The Easiest and Most Efficient Way to Color Correct Any Image

White balancing shots is not always as easy of a task as it seems. Sometimes, a gray card cannot be used, other times the lighting is too poor and the colors don’t come out perfectly. However, Blake Rudis from f64 Academy has found an extremely efficient and quick solution to color correct any shots in three easy steps.

Rudis shows us in the video above how he color corrects his shots with a very simple process. He does it in Adobe Camera Raw, but the principles would remain similar no matter what software you use to process your raw files — only the sliders name would change. For example, vibrance would be saturation in Capture One.

The first step of his process is to crank up the vibrance until the dominant color can be identified. Then, he moves on to the second part which is simply neutralizing that color with the white balance tool. He starts with the temperature and then adjusts the tint. Finally, he brings the vibrance back down to normal, and the file is ready for additional adjustments.

Obviously, you could go even further and use local adjustments to make the whole picture neutral. In the second image Rudis uses to demo the technique, you can clearly see that the settings used are kind of a compromise between the streets and the building lights. Using the same technique but local adjustments instead of global ones would yield a more refined look, although less real.

What do you think of this technique? Do you use any other trick to color correct your images quickly and efficiently? I’d love to hear your process in the comments below.

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Bill Merritt's picture

Thank you Quentin and Blake. Appreciate the tip. Well done. Going to try it in LR and see how it works there.

Blake Rudis's picture

I hope it fairs you well!

Oleh Brevus's picture

it is simly and awasome !!! will try this in C1 as soon as possible.

Blake Rudis's picture

Sweet! Looking forward to see if it worked as well there.

wesjones's picture

Going to give this a try! Thanks.

Blake Rudis's picture

Glad I could help :)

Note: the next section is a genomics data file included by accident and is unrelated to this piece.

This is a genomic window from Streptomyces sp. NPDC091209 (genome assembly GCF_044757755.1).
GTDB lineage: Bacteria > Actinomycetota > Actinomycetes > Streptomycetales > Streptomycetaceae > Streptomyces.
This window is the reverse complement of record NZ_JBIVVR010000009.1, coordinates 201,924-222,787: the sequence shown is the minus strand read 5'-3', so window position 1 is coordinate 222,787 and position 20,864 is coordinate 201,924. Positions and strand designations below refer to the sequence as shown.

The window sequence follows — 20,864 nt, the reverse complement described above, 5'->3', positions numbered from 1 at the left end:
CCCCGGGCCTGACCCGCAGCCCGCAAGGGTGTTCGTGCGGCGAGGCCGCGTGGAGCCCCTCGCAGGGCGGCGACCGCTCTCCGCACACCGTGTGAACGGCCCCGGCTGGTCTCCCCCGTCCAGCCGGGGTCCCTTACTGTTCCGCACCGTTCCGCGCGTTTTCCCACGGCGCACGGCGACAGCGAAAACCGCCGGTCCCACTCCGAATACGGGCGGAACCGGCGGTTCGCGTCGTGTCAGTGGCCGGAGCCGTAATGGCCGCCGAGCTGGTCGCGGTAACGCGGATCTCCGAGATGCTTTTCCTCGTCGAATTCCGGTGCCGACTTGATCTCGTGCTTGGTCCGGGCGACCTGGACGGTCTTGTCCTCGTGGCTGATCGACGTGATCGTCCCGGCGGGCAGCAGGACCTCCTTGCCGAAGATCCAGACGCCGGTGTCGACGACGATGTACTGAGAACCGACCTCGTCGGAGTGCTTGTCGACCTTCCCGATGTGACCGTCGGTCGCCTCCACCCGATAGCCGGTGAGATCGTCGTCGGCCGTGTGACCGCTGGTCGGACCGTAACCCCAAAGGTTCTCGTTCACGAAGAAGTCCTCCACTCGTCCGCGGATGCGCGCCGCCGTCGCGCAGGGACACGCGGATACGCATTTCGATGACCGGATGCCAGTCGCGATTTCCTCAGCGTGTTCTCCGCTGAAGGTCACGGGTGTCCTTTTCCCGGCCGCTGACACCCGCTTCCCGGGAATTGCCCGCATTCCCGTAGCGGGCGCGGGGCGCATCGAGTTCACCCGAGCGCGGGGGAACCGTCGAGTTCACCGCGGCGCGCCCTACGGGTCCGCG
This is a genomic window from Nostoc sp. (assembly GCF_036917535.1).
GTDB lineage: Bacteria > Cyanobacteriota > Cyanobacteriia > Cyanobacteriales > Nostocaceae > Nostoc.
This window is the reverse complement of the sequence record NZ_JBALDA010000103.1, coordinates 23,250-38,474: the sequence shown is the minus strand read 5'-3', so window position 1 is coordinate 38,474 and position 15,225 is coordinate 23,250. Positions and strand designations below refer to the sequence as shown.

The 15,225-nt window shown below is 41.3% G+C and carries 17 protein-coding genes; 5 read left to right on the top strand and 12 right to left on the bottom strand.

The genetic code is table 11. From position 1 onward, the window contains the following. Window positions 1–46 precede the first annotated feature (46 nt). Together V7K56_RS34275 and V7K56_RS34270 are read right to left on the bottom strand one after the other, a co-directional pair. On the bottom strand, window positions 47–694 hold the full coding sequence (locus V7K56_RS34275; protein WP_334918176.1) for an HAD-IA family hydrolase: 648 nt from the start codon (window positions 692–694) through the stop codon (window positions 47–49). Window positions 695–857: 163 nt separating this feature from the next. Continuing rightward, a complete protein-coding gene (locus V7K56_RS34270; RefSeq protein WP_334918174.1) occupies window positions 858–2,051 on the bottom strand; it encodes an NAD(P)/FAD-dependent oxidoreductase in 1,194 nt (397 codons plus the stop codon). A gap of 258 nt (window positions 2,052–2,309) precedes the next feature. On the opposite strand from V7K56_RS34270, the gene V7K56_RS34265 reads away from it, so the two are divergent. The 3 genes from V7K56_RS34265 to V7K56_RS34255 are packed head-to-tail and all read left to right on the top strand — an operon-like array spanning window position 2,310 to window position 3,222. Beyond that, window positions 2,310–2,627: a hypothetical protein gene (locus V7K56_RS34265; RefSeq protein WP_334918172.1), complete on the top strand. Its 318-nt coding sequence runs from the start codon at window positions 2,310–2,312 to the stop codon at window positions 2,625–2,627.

Henry Canyons's picture

Just tried the tip on an image shot w/o a gray card...and it worked. Thanks for the tip...I'll check out your website.

Blake Rudis's picture

Thank you! I appreciate it. Come on by, lots of fun tutorials over there :)

Blake Rudis's picture

Thank you very much for sharing Quentin and fstoppers. I really appreciate it!

Emil Stanev's picture

Ian Norman showed the same technique few years ago in one of his videos on how to shoot the Milky Way and to set properly the white balance.

Dave McDermott's picture

Very simple and useful tip. I just had a look at Blake's Youtube channel. Some great tutorials that are easy to understand.

Teo Lab's picture

Thanks for the tip as well !

David Mawson's picture

I'll be fascinated to see if this works with the absolute case - Sigma Foveon raws processed through any tool except Sigma's own.

antoine amanieux's picture

thanks for sharing this tip, it looks very algorithmic friendly isn't there already any existing function doing something similar (auto color, auto tone ?)

Dave Yuhas's picture

What was never explained is why "slamming the vibrance" shows the "dominant color."

Leigh Smith's picture

Only critique, is that I would use saturation not vibrance. It's my understanding that vibrance protects skins tones, so you wouldn't get an accurate color cast from that.

Christian Berens's picture

That's a pretty good trick

Daniel Zinato's picture

Simple and very useful tip/trick. Especially for me that struggle with some level of colorblindness. Thanks!

Geoff Bartlett's picture

Where was this six months ago when I had a colour-balance nightmare? :)
Thank you for this new tool